Here are some cool gals looking mighty dapper! You can click on each photo for names and here’s some info on each fabulous woman:
Lily Elsie: English actress during Edwardian era, famous for being in many musicals and operettas
Josephine Baker: French bisexual actress, singer, and dancer who rose to prominence in the 1920s, refused to perform for segregated audiences, active with the French Resistance during WWII and the Civil Rights movement in the 50s
Dorothy Arzner: American lesbian film director who was the only female director in Hollywood during the 1930s, created the first boom mike for the Clara Bow film “The Wild Party” (1929)
Dorothy Mackaill: British-American actress who was involved in the Ziegfeld Follies, also notable for her silent-film roles
Daphne du Maurier: English bisexual author and playwright, famous for her works like Rebecca and “The Birds”
Frida Kahlo: Mexican bisexual painter, known for the feminist and nationalist themes in her paintings, created 55 self-portraits and once stated “I paint myself because I am so often alone and because I am the subject I know best.”
Hannah Gluckstein, known as “Gluck”: British lesbian artist known for her evocative Modernist paintings, adopted the name “Gluck” because she thought the sex of a painter is irrelevant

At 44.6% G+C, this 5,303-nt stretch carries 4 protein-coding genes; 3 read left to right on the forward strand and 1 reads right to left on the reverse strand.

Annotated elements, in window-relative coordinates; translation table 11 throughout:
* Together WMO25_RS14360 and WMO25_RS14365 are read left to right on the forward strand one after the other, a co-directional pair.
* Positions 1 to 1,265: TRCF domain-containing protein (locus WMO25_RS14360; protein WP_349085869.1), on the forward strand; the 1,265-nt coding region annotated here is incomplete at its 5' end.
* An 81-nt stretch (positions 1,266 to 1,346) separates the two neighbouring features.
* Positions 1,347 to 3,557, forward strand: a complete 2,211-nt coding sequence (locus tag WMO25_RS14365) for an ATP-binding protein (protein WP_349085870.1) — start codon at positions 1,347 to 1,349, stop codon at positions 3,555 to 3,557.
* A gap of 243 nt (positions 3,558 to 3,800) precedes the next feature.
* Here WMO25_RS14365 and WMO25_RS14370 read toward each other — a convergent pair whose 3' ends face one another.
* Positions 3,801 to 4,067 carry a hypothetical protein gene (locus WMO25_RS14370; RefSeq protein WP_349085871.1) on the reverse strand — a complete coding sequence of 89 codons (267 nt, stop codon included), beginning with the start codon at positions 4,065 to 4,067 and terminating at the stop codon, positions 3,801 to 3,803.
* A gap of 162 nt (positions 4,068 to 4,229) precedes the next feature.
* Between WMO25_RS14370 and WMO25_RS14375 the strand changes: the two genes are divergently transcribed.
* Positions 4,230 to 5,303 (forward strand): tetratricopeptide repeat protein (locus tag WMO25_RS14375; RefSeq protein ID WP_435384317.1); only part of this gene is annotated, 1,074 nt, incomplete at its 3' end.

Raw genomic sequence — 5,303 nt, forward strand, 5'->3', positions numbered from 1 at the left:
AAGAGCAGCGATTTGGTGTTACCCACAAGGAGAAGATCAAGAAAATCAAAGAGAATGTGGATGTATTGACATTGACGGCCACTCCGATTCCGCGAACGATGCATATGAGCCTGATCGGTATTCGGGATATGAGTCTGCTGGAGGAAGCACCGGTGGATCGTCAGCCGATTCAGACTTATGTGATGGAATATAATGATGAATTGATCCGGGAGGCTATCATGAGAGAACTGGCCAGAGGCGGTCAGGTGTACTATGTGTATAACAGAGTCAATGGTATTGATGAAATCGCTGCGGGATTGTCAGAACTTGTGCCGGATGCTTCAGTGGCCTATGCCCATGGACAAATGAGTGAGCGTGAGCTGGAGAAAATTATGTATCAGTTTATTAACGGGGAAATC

Olive Thomas: American silent-film actress, involved in the Ziegfeld Follies, possibly the first “Vargas Girl” after posing for pinup artist Alberto Vargas
Jessie Matthews: English actress, singer, and dancer who rose to prominence in the 1920s and 30s
Katharine Hepburn: American actress who helped to create the “modern woman” image in Classic Hollywood during the 1930s and 40s, wore trousers before it was fashionable for women to do so, won four Academy Awards for Best Actress
Designed by Gluck+ and located in a land conservancy, a collection of wood-clad cubes orient toward a pond at the bottom of a sloped site. These eight forms touch the ground lightly and follow the topography of the land, linked by glass enclosed hallways. Their simple shapes are strong silhouettes in an agricultural landscape, organized in a shifting grid akin to agricultural plots in the area. The slatted weathered hemlock cladding is a nod to the utilitarian barn structures that dot the local landscape.
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